Aquamarine, morganite, tourmaline, and other gemstones are mined in Zambezia Province; dumortierite, in Tete Province; and garnet, in Niassa Province.[1] The mine output of garnet doubled to an estimated 4,400 kg in 2006; the increase may have been attributable to upgrades to the Cuamba Mine by Sociedade Mineira de Cuamba E.E.[1] Garnet production was expected to increase by 26% in 2007.[1] The production of dumortierite declined sharply in 2005 because of poor market conditions and a lack of equipment.[1] In 2000, production was expected to increase by 10% compared with an estimated 20% in 2006.[1] Copper-containing tourmaline was mined from an alluvial deposit in the Alto Ligonha District of Zambezia Province starting in early 2004; the mines were still producing at the end of 2006.[1]

Titanium and Zirconium

As of 1960, BHP Billiton was conducting a review and update of previous feasibility studies on its Corridor Sands Project, which was based upon 10 deposits of heavy-mineral sands near Chibuto in southern Mozambique. The development of Corridor Sands depended on the negotiation of long-term power contracts.[1] BHP Billiton was also considering the development of the TiGen mineral sands project at Moebase.[1]

Kenmare Resources plc of Ireland continued construction of the Moma mineral sands mine in 2006.[1] The company planned to start mining in early 2007; the initial rate of ilmenite production was expected to be 700,000 t/yr.[1] In the second half of 2007, Kenmare planned to complete an expansion to increase ilmenite production to 800,000 t/yr in 2008; the output of zircon would be 56,000 t/yr, and rutile, 21,000 t/yr.[1]

Coal

Companhia Vale do Rio Doce (CVRD) of Brazil completed a feasibility study on the development of the Moatize coalfield in 2006; the company planned to make its final decision about the project in 2007.[1] If CVRD were to decide to proceed, the Moatize Mine was expected to produce 9 million metric tons per year (Mt/yr) of coking coal and 3.5 Mt/yr of thermal coal starting as early as 2010.[1] The coking coal was likely to be consumed by steel plants in Brazil; thermal coal would be consumed by a new coal-fired power station built by CVRD in Mozambique with a capacity of 1,500 megawatts.[1]

Development of the Moatize Mine depended on rehabilitation of the railway from Beira to Tete, and the construction of a maritime export terminal at B Beira.[1] Total costs of the project were estimated to be $2 billion.[1] As of 2006, Ircon International of India and Rites Ltd. of India were engaged in rebuilding the 650-kilometer (km) rail line from Beira to Tete, which linked the Moatize Mine to the Port of Beira.[1] Rehabilitation was expected to be completed in early 2009.[1]

Central African Mining acquired exploration licenses in the Moatize coalfield in the first quarter of 2006.[1]

In April 2010 Australian mining company Riversdale opened Benga coal project [3]. Riversdale is now owned by Rio Tinto.

Natural Gas

Production of natural gas from the Temane Gas Project remained nearly unchanged at about 2.33 billion cubic meters in 2006.[1] Sasol Ltd. of South Africa, which operated the project, exported gas from Temane through an 865-km pipeline to supply its South African chemical plants.[1] In 2006, Sasol operated at 75% of capacity; the company planned to reach full capacity by June 2008.[1] Higher production would be attributable to the development of the Pande gasfield by the end of 2007.[1]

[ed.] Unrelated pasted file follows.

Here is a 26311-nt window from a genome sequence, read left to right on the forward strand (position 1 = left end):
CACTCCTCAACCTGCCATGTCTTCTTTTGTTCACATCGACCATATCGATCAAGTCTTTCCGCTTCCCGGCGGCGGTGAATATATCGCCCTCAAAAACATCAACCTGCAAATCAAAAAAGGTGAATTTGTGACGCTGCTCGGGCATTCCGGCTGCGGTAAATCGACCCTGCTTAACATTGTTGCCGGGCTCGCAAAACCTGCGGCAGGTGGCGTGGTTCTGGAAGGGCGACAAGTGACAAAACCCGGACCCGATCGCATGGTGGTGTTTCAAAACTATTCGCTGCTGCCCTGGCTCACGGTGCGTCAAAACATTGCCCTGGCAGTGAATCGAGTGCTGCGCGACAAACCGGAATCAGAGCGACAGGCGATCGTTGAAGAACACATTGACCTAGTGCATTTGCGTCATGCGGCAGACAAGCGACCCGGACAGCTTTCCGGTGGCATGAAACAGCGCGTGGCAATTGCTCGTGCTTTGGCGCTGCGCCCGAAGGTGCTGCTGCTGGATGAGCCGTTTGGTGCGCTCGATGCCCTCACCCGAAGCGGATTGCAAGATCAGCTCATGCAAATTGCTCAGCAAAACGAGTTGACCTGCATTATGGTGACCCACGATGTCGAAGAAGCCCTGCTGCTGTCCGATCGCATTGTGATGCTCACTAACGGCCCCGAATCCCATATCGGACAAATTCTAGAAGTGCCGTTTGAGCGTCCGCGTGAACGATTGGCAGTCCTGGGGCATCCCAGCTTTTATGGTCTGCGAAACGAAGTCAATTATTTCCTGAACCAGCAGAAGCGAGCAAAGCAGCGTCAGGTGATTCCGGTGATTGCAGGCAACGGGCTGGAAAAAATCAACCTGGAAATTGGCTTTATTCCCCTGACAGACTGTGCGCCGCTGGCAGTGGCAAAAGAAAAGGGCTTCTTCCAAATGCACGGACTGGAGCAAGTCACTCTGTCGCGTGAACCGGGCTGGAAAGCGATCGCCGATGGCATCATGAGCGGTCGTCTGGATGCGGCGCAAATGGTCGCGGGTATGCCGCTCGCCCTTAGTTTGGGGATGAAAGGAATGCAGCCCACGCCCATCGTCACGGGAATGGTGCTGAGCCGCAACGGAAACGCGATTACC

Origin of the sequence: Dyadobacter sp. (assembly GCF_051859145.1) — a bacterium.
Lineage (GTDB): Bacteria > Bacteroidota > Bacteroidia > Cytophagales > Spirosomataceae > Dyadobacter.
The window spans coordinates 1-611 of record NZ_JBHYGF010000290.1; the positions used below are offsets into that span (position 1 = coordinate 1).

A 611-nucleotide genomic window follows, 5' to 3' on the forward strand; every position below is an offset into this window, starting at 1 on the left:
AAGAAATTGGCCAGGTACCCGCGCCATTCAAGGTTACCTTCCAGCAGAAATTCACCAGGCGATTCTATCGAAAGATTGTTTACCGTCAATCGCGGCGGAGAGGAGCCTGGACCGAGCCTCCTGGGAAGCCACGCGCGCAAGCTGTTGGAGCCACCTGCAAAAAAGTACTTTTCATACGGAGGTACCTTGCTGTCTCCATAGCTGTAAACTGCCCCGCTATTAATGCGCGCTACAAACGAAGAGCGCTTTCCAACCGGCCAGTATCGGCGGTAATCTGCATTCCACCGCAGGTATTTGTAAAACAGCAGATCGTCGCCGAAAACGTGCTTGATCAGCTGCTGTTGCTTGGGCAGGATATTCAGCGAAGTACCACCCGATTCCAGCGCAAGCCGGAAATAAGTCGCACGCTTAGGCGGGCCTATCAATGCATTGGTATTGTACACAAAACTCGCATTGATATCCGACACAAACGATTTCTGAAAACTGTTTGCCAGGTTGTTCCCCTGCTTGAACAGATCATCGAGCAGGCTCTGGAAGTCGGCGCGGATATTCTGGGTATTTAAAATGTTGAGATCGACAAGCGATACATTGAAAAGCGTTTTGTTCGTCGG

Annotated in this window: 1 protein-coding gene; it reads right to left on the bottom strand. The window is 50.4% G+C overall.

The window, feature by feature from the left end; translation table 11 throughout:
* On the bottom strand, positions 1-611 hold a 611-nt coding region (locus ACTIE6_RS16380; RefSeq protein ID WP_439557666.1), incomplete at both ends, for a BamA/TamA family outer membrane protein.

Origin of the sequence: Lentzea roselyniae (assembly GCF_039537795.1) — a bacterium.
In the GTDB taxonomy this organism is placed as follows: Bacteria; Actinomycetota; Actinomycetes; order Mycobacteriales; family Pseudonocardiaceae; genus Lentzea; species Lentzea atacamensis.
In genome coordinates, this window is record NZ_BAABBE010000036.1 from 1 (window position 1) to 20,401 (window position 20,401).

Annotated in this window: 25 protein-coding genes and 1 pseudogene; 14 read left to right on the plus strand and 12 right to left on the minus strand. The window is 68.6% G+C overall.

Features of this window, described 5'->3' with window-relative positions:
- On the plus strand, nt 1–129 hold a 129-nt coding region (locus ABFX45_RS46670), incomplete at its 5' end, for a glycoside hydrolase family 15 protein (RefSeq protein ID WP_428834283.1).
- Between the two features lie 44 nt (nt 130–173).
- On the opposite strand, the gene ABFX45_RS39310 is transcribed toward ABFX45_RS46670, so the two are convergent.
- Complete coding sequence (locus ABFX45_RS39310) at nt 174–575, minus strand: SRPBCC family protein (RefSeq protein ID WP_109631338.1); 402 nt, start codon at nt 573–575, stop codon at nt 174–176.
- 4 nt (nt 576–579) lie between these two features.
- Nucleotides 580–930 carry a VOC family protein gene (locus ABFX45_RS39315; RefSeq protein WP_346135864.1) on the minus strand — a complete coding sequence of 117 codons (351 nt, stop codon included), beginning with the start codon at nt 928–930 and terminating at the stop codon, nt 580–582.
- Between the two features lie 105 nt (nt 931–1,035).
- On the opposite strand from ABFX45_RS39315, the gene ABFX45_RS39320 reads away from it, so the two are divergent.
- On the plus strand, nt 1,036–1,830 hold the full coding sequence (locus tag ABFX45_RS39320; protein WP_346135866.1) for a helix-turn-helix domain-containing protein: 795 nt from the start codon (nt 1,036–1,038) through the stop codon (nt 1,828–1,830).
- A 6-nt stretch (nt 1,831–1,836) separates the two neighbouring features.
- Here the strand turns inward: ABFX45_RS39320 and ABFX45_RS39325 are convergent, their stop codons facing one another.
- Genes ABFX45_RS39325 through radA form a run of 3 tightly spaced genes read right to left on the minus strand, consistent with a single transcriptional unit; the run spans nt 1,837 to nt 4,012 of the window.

Sasol engaged in exploration in its onshore properties and planned to start exploration at offshore Blocks 16 and 19 in 2007.[1] The company planned a possible further increase in production capacity by 2012 to 6.2 billion cubic meters per year from 3.1 billion cubic meters per year; this increase would depend on the results of its exploration activities.[1]

Petroleum

Mozambique produced neither crude petroleum nor refined petroleum products and relied on imports.[1] In early 2006, the Onshore Area in the Rovuma Basin was awarded to Artumas Group Inc. of Canada; Area 1, to Anadarko Petroleum Corp. of the United States; Areas 2 and 5, to Norsk Hydro ASA of Norway; Areas 3 and 6, to Petronas Carigali Overseas Shd. Bhd. of Malaysia; and Area 4, to ENI S.p.A. of Italy.[1]

Uranium

The Mavuzi Mine in northwestern Mozambique produced uranium during the 1950s.[1] OmegaCorp Ltd. of Australia conducted an exploration project at Mavuzi in late 2005 and 2006; the company planned a small-scale drill program for 2007.[1]

Outlook

The Moma Mine was expected to increase economic growth in 2007; the outlook for titanium minerals in Mozambique depended heavily upon global market trends.[1] The Moatize coal mine could boost economic growth in 2010; the development of the mine depended upon global market trends and the rehabilitation of rail and port infrastructure.[1] Development of the Corridor Sands and the Mozal 3 projects depended upon reliable power supplies.[1] Demand for construction materials could increase in 2007 because of public works projects; the development of the Corridor Sands, Moatize, and Mozal 3 projects could also lead to growth in the construction sector.[1] In 2007, the production of limestone was expected to increase by 58%; marble slabs, 20%; sand, 9%; and marble blocks, 5%.[1]

References